Three Ways of Looking at an Episcopalian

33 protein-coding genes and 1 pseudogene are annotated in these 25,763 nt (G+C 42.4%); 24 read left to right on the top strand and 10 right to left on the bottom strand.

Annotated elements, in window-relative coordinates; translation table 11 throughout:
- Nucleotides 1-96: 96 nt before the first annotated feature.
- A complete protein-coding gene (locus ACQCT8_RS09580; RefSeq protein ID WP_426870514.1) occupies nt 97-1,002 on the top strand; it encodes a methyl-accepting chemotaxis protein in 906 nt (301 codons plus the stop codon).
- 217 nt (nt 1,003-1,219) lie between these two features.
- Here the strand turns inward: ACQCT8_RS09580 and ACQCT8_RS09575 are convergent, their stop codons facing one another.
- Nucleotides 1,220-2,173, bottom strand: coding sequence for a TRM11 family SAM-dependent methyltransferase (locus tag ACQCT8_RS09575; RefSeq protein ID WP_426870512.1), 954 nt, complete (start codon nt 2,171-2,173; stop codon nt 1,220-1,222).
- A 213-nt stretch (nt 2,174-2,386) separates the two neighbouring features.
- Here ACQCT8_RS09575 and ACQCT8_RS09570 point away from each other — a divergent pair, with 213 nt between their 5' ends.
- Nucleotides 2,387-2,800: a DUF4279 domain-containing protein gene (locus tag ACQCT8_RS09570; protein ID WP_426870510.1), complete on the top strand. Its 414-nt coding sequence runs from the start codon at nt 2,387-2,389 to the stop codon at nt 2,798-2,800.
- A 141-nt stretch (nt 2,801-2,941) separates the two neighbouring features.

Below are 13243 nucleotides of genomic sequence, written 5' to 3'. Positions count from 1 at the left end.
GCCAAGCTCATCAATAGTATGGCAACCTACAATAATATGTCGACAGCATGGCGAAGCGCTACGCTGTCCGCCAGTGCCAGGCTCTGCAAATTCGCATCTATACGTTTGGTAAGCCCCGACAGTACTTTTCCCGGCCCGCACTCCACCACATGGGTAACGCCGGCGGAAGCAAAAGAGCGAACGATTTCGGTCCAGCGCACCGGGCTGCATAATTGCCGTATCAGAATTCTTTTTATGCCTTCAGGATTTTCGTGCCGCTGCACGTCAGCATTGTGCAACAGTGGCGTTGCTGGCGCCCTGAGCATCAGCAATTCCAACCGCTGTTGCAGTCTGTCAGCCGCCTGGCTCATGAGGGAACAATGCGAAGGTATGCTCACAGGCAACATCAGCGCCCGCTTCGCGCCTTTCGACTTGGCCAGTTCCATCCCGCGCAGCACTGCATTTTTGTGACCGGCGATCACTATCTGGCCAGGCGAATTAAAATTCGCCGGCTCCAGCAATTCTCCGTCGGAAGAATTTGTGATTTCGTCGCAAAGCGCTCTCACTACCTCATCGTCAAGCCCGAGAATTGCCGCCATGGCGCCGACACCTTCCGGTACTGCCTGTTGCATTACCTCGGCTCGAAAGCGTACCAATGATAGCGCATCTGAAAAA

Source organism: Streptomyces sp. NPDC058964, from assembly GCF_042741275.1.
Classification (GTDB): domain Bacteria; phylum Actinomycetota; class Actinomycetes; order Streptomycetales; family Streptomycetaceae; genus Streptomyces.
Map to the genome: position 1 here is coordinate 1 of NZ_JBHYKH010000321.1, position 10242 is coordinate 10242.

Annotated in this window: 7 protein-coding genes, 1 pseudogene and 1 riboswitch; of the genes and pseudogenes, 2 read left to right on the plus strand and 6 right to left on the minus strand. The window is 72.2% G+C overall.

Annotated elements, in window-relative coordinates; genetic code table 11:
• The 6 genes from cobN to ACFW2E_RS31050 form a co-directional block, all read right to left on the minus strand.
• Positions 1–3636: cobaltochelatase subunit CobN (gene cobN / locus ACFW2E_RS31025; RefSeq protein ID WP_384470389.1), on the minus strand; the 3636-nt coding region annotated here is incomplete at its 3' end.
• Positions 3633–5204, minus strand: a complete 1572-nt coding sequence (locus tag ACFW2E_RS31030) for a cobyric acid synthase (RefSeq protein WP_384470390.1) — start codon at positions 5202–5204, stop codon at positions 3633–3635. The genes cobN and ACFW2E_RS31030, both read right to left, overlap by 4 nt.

The world of the Episcopal Church between the Civil War and the Great Depression was one of considerable complexity and ferment, with consequences far beyond the internecine struggles among High, Low, and Broad Church factions as portrayed in traditional history. Episcopalians were also emerging at this time as a distinctive social configuration—a national elite. The question of whether Episcopalians were essentially Evangelical Protestants or Reformed Catholics reemerged after the Civil War, leading to the development of the Reformed Episcopal Church in 1871. Alternatively, the Broad Church movement essentially was an attempt to adapt the best from modern thought and culture to the purposes of the church. Most generally, the major contribution of the Episcopal Church to American life was a religious legitimization of the material realm, not only as a not fatally contaminated by sinfulness but as an authentic means for the experience of divine grace. Another major theme in American Episcopal life was philanthropy, a subject intimately involved with money.
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